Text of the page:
Last, but not least, at a coffee break the subject of why European men wear Speedos came up (a stereotype in itself), and an Italian man stated that his countrymen prefer wearing Speedos because Speedos were more comfortable for swimming. I countered, asserting that Italian men enjoy wearing Speedos to show off their physique. To that, the Italian looked at me and said, “That is an unkind thing to say.”
Knowing that I had said something unkind to a near stranger felt rotten. I realized that I was stereotyping others in the same hurtful way that I disliked. So, I vowed to better adopt the golden rule into my life and do unto others the way I would have them do unto me.
“The ability to observe without evaluating is the highest form of intelligence.” ― Jiddu Krishnamurti.
In stereotyping others – especially in a negative light – we are casting judgment. When we judge others, we are only judging aspects of ourselves that we find inadequate. To quote the Bible, “For in passing judgment on another you condemn yourself, because you, the judge, practice the very same things.”
It’s judgment that leads to conflict among friends and nations: judgment that one group is different or superior. But the truth is we’re all connected. We’re all made of the same material, come from the same source, and return to the same source.
I used to be a socio-cultural analyst where I had to analyze why ethnicities, tribes, or religions behaved in a certain way. In order to make conclusions, I had to make generalizations. But I knew with every generalization, there were hundreds of caveats and exceptions to the rule.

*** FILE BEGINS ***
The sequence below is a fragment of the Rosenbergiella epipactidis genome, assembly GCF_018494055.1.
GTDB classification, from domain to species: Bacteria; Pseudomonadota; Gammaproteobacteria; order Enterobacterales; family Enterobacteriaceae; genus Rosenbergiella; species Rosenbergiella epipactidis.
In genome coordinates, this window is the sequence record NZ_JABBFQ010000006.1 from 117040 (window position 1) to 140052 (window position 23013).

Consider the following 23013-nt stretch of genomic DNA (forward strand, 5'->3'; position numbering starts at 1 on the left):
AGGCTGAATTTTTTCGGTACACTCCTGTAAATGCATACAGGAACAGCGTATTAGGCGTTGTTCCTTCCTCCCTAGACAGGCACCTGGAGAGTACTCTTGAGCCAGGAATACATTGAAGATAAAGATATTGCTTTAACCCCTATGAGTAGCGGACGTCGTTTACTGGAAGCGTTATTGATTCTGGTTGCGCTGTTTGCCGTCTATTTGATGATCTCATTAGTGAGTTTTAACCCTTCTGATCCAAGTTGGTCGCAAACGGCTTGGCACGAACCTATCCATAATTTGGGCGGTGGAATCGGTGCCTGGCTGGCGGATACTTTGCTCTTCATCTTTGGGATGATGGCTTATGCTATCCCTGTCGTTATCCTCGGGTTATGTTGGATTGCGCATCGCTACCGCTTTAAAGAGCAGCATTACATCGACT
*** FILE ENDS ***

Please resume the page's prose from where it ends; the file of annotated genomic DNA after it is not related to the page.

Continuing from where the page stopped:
So yes, we can say, on average, Americans drive big cars. But if you find yourself casting a negative stereotype on any group of people, first consider how you’d like it if others were stereotyping you, and recognize that you are casting judgment.
“When you judge another, you do not define them. You define yourself.” – Dr. Wayne Dyer
Now when I hear that famous line, “Oh, that’s so American,” I don’t get irked, I just kindly point out that not all Americans fall into whatever stereotype is being referenced. I continually strive to lessen my own stereotyping. I still have my moments, but I’m always aware when it’s happening and resolve to let it go for next time.
In these moments of judgment, I immediately ask: “What aspect of myself am I finding inadequate?” and an answer always appears.
Post a comment: What are your thoughts on stereotyping? What do you find SO American? Are there areas where Americans are unfairly labeled? When do you find yourself doing the most stereotyping? What have you done to judge less?
Take action: Can you bring greater awareness to the judgments you may be making in your life? Is it a people, a race, a nationality, or a neighbor? Can you look at yourself and see if there is some aspect of yourself that you are judging and projecting on to others?
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Remember, it’s the little changes that you make in your daily life that brings greater peace to the whole.